Naturally acidified environments, such as CO2 vents, are important sites to evaluate the potential effects of increased ocean acidification on marine ecosystems and biota. Here we assessed the effect of high CO2/low pH on otolith shape and chemical composition of six coastal fish species (Chromis chromis, Coris julis, Diplodus vulgaris, Gobius bucchichi, Sarpa salpa, Symphodus ocellatus) in a Mediterranean shallow CO2 vent. Taking into consideration the major and trace elements found near the vent and the gradient of dissolved inorganic carbon, we compared the otolith chemical signatures of fish exposed long-term to elevated CO2 emissions and reduced pH (mean pH 7.8) against fish living in two control sites (mean pH 8.2). A number of element:Ca ratios (Na:Ca, Mg:Ca, Mn:Ca, Cu:Ca, Zn:Ca, Sr:Ca, Ba:Ca and Pb:Ca), along with isotope ratios, were measured in otoliths (δ13C and δ18O) and water (δ13CDIC) samples. Additionally, we performed otolith outline shape and morphometric analysis to evaluate the effect of high CO2/low pH. We observed species-specific responses with regards to both shape and chemical signatures. Significant differences among sites were found in otolith shape (elliptical Fourier descriptors) of G. bucchichi and D. vulgaris. Elemental and isotopic signatures were also significantly different in these site attached species, though not for the other four. Overall, the carbon isotopic composition seems a good proxy to follow pH gradient in naturally acidified area. Ultimately, besides improving our knowledge of the effects of high CO2/low pH on otoliths, the present results contribute to our understanding on their use as natural tags.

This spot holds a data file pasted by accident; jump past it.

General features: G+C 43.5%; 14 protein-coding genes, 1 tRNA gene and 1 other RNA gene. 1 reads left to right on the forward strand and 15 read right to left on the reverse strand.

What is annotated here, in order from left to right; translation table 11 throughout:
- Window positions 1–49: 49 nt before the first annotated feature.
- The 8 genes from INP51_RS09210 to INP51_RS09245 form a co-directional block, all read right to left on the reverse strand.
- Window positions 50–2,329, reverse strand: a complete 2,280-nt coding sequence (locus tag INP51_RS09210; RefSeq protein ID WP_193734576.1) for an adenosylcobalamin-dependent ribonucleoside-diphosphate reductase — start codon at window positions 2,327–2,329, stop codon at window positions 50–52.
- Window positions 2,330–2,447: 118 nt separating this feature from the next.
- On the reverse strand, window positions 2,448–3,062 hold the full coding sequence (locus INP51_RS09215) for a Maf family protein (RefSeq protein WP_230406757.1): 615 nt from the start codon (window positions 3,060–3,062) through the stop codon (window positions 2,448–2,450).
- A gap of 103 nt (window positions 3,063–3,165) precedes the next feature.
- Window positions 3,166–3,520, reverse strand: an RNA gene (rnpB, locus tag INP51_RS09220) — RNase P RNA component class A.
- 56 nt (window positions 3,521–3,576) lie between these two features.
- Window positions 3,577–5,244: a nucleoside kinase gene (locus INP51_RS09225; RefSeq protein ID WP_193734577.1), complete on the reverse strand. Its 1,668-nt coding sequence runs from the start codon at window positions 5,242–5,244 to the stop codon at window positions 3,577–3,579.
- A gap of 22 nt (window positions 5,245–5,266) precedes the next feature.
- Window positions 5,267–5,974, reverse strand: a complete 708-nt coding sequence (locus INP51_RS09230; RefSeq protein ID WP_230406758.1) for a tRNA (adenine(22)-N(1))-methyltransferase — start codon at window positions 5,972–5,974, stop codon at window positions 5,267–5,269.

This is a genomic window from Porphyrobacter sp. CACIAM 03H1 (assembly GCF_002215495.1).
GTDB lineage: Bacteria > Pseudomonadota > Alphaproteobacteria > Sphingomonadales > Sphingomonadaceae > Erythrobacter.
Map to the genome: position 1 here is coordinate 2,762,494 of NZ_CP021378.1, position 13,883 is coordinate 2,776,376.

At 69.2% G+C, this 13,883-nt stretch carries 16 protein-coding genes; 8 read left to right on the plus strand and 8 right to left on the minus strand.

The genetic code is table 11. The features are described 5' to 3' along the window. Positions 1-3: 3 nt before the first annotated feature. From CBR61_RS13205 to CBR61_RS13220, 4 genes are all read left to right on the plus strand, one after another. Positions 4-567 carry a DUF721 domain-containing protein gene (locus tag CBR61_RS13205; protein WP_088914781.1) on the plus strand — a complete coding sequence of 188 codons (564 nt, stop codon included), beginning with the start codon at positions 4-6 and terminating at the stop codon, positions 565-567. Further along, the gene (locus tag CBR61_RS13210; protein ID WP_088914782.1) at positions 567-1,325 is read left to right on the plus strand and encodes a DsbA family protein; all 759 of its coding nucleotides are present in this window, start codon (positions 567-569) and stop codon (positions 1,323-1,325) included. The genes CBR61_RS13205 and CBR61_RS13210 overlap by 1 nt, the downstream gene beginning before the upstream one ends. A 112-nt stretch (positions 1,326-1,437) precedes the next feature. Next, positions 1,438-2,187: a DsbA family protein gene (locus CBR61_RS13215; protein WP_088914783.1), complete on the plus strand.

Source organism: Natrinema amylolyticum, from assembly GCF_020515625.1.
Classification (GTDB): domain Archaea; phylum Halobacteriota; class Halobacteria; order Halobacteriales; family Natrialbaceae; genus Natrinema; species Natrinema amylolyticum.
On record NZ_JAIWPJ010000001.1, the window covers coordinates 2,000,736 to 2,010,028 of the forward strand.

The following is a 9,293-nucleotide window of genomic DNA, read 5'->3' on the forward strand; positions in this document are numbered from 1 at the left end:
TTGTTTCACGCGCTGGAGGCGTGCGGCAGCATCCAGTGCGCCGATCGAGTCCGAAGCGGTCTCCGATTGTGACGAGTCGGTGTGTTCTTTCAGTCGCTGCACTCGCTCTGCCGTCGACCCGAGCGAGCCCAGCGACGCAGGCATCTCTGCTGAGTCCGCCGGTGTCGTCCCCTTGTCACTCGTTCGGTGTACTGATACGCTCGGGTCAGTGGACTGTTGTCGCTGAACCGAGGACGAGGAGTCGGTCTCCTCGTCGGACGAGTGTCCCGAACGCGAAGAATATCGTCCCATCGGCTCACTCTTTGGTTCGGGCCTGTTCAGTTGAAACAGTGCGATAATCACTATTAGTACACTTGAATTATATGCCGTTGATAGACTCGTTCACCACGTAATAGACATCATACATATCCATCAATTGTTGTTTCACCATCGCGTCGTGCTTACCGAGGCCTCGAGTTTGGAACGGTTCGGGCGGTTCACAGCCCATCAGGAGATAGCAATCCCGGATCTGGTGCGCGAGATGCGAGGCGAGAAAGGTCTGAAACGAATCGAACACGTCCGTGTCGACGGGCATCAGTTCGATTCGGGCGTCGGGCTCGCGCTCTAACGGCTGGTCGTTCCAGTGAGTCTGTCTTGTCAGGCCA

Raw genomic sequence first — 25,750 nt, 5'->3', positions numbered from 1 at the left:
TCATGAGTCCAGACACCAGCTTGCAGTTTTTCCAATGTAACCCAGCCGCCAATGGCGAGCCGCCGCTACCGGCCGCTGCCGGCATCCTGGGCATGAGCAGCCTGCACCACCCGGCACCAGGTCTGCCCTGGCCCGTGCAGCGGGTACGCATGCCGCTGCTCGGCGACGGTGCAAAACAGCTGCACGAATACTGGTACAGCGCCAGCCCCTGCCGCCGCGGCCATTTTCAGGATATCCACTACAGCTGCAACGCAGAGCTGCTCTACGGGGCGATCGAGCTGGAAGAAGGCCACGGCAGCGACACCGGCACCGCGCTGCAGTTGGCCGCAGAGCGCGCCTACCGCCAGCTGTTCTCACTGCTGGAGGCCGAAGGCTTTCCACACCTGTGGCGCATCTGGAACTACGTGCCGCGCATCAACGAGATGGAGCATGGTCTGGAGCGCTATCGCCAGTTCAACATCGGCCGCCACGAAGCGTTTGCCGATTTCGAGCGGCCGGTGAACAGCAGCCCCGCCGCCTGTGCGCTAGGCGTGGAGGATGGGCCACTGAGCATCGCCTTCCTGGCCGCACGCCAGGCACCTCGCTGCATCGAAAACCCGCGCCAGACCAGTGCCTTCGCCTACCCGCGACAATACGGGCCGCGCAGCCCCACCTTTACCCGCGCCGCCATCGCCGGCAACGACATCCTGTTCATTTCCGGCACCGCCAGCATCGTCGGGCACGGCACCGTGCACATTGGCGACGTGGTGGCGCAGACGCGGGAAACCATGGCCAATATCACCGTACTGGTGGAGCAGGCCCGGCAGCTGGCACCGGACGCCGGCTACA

Mirasole A., May Gillanders B., Reis-Santos P., Grassa F., Capasso G., Scopelliti G., Mazzola A. & Vizzini S., 2017. The influence of high pCO2 on otolith shape, chemical and carbon isotope composition of six coastal fish species in a Mediterranean shallow CO2 vent. Marine Biology 164: 191. Article (subscription required).